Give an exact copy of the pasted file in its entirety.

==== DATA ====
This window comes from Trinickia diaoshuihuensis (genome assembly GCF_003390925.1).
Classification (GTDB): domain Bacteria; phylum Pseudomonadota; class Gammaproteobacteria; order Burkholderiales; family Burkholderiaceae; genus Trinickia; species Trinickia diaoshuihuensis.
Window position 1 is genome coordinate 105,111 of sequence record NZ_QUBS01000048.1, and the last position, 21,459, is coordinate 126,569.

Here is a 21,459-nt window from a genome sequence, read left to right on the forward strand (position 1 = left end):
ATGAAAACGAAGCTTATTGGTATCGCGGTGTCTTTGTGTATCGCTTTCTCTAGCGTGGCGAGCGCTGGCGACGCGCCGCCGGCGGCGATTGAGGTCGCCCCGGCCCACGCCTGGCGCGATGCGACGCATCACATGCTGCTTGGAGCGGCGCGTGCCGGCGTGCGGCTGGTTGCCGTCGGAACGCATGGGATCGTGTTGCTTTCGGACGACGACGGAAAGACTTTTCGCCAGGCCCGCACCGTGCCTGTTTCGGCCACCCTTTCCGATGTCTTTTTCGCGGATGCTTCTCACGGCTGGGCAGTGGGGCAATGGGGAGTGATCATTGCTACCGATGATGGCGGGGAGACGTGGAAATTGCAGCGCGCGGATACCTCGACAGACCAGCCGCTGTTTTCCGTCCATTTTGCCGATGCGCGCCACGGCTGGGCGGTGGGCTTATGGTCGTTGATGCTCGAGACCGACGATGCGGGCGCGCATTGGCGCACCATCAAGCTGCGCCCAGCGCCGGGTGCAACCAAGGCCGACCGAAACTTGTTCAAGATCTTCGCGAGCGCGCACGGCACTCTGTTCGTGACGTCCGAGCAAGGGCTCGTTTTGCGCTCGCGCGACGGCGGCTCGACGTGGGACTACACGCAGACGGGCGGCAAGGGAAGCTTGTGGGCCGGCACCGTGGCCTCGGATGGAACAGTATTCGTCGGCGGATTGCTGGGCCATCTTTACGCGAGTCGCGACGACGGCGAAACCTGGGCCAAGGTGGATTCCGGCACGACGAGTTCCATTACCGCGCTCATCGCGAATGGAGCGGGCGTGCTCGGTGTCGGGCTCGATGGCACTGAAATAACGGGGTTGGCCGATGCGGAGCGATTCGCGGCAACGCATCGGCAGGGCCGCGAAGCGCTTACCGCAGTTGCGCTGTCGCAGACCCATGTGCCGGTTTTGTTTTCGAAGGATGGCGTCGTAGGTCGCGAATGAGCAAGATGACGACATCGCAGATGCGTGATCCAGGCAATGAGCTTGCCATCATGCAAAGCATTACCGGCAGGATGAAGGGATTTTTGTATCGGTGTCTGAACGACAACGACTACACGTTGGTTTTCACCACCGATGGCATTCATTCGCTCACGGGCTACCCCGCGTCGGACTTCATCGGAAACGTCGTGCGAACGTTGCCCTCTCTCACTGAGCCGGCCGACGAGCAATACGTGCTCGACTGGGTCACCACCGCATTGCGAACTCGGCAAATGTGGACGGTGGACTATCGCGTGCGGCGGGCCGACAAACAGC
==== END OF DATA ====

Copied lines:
This window comes from Trinickia diaoshuihuensis (genome assembly GCF_003390925.1).
Classification (GTDB): domain Bacteria; phylum Pseudomonadota; class Gammaproteobacteria; order Burkholderiales; family Burkholderiaceae; genus Trinickia; species Trinickia diaoshuihuensis.
Window position 1 is genome coordinate 105,111 of sequence record NZ_QUBS01000048.1, and the last position, 21,459, is coordinate 126,569.

Here is a 21,459-nt window from a genome sequence, read left to right on the forward strand (position 1 = left end):
ATGAAAACGAAGCTTATTGGTATCGCGGTGTCTTTGTGTATCGCTTTCTCTAGCGTGGCGAGCGCTGGCGACGCGCCGCCGGCGGCGATTGAGGTCGCCCCGGCCCACGCCTGGCGCGATGCGACGCATCACATGCTGCTTGGAGCGGCGCGTGCCGGCGTGCGGCTGGTTGCCGTCGGAACGCATGGGATCGTGTTGCTTTCGGACGACGACGGAAAGACTTTTCGCCAGGCCCGCACCGTGCCTGTTTCGGCCACCCTTTCCGATGTCTTTTTCGCGGATGCTTCTCACGGCTGGGCAGTGGGGCAATGGGGAGTGATCATTGCTACCGATGATGGCGGGGAGACGTGGAAATTGCAGCGCGCGGATACCTCGACAGACCAGCCGCTGTTTTCCGTCCATTTTGCCGATGCGCGCCACGGCTGGGCGGTGGGCTTATGGTCGTTGATGCTCGAGACCGACGATGCGGGCGCGCATTGGCGCACCATCAAGCTGCGCCCAGCGCCGGGTGCAACCAAGGCCGACCGAAACTTGTTCAAGATCTTCGCGAGCGCGCACGGCACTCTGTTCGTGACGTCCGAGCAAGGGCTCGTTTTGCGCTCGCGCGACGGCGGCTCGACGTGGGACTACACGCAGACGGGCGGCAAGGGAAGCTTGTGGGCCGGCACCGTGGCCTCGGATGGAACAGTATTCGTCGGCGGATTGCTGGGCCATCTTTACGCGAGTCGCGACGACGGCGAAACCTGGGCCAAGGTGGATTCCGGCACGACGAGTTCCATTACCGCGCTCATCGCGAATGGAGCGGGCGTGCTCGGTGTCGGGCTCGATGGCACTGAAATAACGGGGTTGGCCGATGCGGAGCGATTCGCGGCAACGCATCGGCAGGGCCGCGAAGCGCTTACCGCAGTTGCGCTGTCGCAGACCCATGTGCCGGTTTTGTTTTCGAAGGATGGCGTCGTAGGTCGCGAATGAGCAAGATGACGACATCGCAGATGCGTGATCCAGGCAATGAGCTTGCCATCATGCAAAGCATTACCGGCAGGATGAAGGGATTTTTGTATCGGTGTCTGAACGACAACGACTACACGTTGGTTTTCACCACCGATGGCATTCATTCGCTCACGGGCTACCCCGCGTCGGACTTCATCGGAAACGTCGTGCGAACGTTGCCCTCTCTCACTGAGCCGGCCGACGAGCAATACGTGCTCGACTGGGTCACCACCGCATTGCGAACTCGGCAAATGTGGACGGTGGACTATCGCGTGCGGCGGGCCGACAAACAGC